Signs and Symptoms of Gastrointestinal Disorders

When to see a doctor

Since many gastrointestinal conditions overlap, an expert can help you determine what the cause and condition are. If you experience the following symptoms or have a family history of cancer, it is recommended to see a colon and rectal doctor to get evaluated.

  • Abdominal pain or cramping
  • Bloating
  • Change in bowel habits
  • Constipation
  • Diarrhea
  • Incomplete bowel movements
  • Narrow stools
  • Rectal bleeding or bloody stools
  • Unexplained weight loss
  • Weakness or fatigue

Gastrointestinal Diseases and Conditions

Comprehensive Care

UT Physicians is committed to provide the best quality care possible. We treat common and complex conditions using a full range of treatment options that fits your needs. The following are summaries of some common conditions. Please consult with your doctor if you experience any unusual symptoms.

Group photo of the gastrointestinal disorder specialists at UT Physicians
  • Colon and Rectal Cancer – Most colorectal cancers start as polyps in the inner lining of the colon and rectum. Over time, some polyps can change into cancer. Some grow into blood/lymph vessels and travel to distant parts of the body. Although adenocarcinomas comprise about 96% of colorectal cancers, other less common tumors can start in the colon and rectum areas too. These are carcinoid tumors, gastrointestinal stromal tumors (GISTS), lymphomas and sarcomas.
  • Diverticular Disease – As Americans get older, pockets (called diverticula) develop in the colon wall. Diverticulitis is the inflammation/infection of these pockets. Routine examinations performed by a colon and rectal surgeon can distinguish this disease from other bowel diseases and an appropriate treatment plan can be implemented. Surgery is often recommended if there is little relief from chronic occurrences.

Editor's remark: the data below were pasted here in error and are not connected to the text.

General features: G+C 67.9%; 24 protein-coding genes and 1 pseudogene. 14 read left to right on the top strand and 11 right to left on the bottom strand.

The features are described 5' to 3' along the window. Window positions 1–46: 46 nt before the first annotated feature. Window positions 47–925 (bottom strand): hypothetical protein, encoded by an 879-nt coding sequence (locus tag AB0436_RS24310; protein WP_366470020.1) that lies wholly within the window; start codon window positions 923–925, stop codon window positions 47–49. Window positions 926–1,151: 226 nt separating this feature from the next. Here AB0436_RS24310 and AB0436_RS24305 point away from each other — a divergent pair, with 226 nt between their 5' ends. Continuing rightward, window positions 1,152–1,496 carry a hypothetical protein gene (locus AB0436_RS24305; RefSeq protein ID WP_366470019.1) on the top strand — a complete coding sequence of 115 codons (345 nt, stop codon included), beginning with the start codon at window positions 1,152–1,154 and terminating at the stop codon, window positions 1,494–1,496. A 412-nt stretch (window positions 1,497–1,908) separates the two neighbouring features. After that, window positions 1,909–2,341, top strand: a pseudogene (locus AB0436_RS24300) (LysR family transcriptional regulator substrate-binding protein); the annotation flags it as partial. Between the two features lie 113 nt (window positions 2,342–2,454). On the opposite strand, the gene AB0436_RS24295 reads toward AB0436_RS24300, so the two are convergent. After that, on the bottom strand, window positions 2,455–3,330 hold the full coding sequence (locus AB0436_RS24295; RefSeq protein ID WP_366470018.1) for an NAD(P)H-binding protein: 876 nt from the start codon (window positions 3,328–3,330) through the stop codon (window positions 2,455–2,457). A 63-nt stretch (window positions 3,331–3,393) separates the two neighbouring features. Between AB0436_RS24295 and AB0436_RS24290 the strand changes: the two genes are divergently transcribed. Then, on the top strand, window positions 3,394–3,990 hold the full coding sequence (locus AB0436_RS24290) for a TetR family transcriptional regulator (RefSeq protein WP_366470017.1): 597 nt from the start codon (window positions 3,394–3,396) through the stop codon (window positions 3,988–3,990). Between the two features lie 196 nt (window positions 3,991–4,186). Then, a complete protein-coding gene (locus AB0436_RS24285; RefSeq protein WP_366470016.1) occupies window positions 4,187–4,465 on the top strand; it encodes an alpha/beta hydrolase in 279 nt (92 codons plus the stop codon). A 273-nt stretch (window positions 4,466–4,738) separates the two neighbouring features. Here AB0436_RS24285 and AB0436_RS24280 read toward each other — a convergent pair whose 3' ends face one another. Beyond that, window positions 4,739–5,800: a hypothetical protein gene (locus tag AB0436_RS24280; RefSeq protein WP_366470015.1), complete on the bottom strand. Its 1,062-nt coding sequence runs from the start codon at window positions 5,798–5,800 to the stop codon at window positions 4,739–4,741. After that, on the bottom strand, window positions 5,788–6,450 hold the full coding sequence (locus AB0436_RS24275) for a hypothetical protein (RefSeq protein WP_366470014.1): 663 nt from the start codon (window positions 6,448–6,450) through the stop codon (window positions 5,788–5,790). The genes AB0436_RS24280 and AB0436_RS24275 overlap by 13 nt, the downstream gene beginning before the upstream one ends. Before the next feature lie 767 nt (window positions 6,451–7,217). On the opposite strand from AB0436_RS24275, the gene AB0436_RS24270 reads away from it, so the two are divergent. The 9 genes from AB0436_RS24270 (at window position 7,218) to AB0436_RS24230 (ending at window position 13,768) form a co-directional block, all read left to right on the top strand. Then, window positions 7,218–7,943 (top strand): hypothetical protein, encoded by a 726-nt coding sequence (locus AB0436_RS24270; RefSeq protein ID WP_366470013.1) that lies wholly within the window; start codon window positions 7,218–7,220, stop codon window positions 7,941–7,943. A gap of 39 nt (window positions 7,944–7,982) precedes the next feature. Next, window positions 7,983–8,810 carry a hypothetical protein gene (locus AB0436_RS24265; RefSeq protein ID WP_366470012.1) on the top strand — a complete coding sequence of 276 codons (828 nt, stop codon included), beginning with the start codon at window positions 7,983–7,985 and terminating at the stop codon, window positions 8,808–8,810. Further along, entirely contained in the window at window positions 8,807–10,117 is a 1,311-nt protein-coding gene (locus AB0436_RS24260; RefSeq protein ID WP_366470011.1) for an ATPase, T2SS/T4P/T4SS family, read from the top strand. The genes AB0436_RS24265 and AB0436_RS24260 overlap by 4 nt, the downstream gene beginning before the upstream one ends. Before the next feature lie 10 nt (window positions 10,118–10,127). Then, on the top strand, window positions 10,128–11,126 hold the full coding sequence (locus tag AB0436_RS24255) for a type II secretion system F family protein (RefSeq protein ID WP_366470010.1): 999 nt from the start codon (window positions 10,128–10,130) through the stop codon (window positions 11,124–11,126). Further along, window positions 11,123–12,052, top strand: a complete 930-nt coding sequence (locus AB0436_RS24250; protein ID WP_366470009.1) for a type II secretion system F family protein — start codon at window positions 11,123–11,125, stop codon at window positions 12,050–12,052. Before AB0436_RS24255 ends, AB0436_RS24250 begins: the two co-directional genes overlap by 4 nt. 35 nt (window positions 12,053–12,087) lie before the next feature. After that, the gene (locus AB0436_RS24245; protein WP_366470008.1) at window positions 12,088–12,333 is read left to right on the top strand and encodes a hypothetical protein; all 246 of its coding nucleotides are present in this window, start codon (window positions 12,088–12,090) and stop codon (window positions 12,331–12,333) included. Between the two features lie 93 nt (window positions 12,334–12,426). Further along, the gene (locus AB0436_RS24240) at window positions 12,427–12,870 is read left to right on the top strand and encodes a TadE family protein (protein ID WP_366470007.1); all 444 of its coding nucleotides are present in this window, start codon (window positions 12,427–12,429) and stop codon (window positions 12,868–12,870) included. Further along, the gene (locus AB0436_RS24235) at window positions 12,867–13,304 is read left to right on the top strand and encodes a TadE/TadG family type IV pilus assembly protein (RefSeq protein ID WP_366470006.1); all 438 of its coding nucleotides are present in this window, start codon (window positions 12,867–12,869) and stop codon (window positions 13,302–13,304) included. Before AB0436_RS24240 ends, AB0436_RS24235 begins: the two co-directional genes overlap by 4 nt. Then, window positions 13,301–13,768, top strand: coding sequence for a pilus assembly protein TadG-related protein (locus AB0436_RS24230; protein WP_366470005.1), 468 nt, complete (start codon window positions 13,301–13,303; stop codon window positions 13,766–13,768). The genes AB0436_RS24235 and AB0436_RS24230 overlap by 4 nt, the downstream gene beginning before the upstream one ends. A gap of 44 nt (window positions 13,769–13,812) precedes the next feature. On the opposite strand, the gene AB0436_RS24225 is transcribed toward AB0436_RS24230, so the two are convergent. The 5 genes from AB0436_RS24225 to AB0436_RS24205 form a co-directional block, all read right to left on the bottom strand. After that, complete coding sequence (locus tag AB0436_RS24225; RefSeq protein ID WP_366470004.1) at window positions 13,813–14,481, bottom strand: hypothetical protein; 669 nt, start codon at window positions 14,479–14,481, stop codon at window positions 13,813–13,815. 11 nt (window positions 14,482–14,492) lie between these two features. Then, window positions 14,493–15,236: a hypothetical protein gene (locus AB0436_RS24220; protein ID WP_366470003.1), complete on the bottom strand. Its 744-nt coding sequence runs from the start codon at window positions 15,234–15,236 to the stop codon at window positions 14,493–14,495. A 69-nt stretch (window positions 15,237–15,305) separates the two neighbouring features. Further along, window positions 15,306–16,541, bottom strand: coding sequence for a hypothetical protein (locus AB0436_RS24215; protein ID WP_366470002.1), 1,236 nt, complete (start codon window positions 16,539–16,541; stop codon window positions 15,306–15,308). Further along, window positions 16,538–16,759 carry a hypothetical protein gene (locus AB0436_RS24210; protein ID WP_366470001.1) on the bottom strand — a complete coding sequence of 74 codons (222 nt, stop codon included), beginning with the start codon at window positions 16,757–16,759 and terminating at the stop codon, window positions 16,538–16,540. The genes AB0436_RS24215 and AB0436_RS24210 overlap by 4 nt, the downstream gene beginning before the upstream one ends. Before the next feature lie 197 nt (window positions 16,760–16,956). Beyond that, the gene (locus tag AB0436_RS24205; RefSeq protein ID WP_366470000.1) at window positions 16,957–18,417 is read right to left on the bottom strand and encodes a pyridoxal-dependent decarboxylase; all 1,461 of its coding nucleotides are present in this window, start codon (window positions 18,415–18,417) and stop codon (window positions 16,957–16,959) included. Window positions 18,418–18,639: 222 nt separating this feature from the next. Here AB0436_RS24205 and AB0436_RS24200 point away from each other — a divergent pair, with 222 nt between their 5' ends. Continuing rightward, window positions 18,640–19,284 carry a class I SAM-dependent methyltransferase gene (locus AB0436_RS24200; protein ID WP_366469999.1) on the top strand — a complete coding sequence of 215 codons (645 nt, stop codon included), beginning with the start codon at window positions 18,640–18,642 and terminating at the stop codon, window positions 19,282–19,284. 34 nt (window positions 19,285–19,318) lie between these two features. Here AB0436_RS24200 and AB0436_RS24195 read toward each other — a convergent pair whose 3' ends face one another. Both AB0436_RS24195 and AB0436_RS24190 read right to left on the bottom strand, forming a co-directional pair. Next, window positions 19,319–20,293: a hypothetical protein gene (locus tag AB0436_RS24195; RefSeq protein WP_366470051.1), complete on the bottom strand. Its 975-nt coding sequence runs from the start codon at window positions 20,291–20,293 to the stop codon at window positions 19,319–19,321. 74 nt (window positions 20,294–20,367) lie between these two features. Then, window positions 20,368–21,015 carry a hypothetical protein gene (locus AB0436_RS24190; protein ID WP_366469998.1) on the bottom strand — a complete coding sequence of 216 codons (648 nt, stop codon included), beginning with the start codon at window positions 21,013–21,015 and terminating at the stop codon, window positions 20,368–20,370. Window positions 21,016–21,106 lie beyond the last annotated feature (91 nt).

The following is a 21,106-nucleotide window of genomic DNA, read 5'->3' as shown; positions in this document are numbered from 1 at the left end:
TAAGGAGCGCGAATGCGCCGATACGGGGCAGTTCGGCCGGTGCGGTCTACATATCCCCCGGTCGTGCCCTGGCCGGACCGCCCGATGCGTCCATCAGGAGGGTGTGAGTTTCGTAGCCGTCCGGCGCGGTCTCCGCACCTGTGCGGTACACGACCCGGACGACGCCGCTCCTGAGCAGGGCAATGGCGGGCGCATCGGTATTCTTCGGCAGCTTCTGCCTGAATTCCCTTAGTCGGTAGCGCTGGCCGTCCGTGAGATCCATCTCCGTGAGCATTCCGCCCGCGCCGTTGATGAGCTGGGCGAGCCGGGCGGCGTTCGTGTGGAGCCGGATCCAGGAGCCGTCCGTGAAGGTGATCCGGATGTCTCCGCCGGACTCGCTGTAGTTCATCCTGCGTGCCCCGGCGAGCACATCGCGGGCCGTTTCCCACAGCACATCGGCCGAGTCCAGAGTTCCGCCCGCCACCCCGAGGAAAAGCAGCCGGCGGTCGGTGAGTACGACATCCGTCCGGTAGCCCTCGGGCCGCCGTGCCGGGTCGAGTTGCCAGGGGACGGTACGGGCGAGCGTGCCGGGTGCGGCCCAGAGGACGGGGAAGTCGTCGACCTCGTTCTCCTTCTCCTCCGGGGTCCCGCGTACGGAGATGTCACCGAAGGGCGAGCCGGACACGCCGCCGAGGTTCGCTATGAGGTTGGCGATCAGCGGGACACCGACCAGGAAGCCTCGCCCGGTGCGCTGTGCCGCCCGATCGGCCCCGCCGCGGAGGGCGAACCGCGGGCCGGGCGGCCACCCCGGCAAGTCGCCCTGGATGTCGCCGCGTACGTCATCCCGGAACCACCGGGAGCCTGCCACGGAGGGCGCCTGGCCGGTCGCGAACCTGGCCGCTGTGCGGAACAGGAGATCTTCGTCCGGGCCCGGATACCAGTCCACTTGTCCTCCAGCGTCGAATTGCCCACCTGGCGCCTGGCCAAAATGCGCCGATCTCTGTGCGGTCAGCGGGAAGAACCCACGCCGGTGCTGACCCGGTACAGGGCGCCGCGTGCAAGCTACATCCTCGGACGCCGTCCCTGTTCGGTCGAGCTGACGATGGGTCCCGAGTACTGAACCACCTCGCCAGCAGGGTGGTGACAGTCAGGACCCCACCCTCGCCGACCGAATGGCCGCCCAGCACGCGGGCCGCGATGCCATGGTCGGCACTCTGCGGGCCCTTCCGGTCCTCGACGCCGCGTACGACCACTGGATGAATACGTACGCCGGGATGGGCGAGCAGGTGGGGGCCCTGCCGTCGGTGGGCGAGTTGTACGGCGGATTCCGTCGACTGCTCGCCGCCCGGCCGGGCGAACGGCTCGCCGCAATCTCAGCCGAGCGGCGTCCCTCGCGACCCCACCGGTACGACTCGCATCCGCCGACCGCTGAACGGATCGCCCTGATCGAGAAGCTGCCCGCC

• Ulcerative Colitis – This disease can increase the risk for bowel cancer. Symptoms are often shared with other digestive conditions such as abdominal pain, bloating, bleeding or constipation. There are different options to confirm this diagnosis such as a sigmoidoscopic exam, a total colonoscopy, or a biopsy of the colon.
  • Crohn’s Disease – This chronic inflammatory condition involves the intestinal tract and mostly affects young adults between the ages of 16 to 40. It is diagnosed through a physical examination and medical history review of symptoms and family. Medical treatment is often prescribed to control symptoms. Surgery usually offers long-term relief and may eliminate the need for medication.
  • Irritable Bowel Syndrome (IBS) – This common intestinal muscle disorder often involves a combination of symptoms including constipation, diarrhea, stomach pain and bloating. Since IBS often resembles other serious of life-threatening conditions, it is recommended that you seek medical attention to rules these other disorder out.
  • Hemorrhoids – Millions of Americans suffer from this common colorectal condition. External hemorrhoids develop near the anus while internal hemorrhoids develop within the anus near the lining. It is often caused by straining during bowel movements, pregnancy, chronic constipation and diarrhea, and genetics. Multiple treatments are available.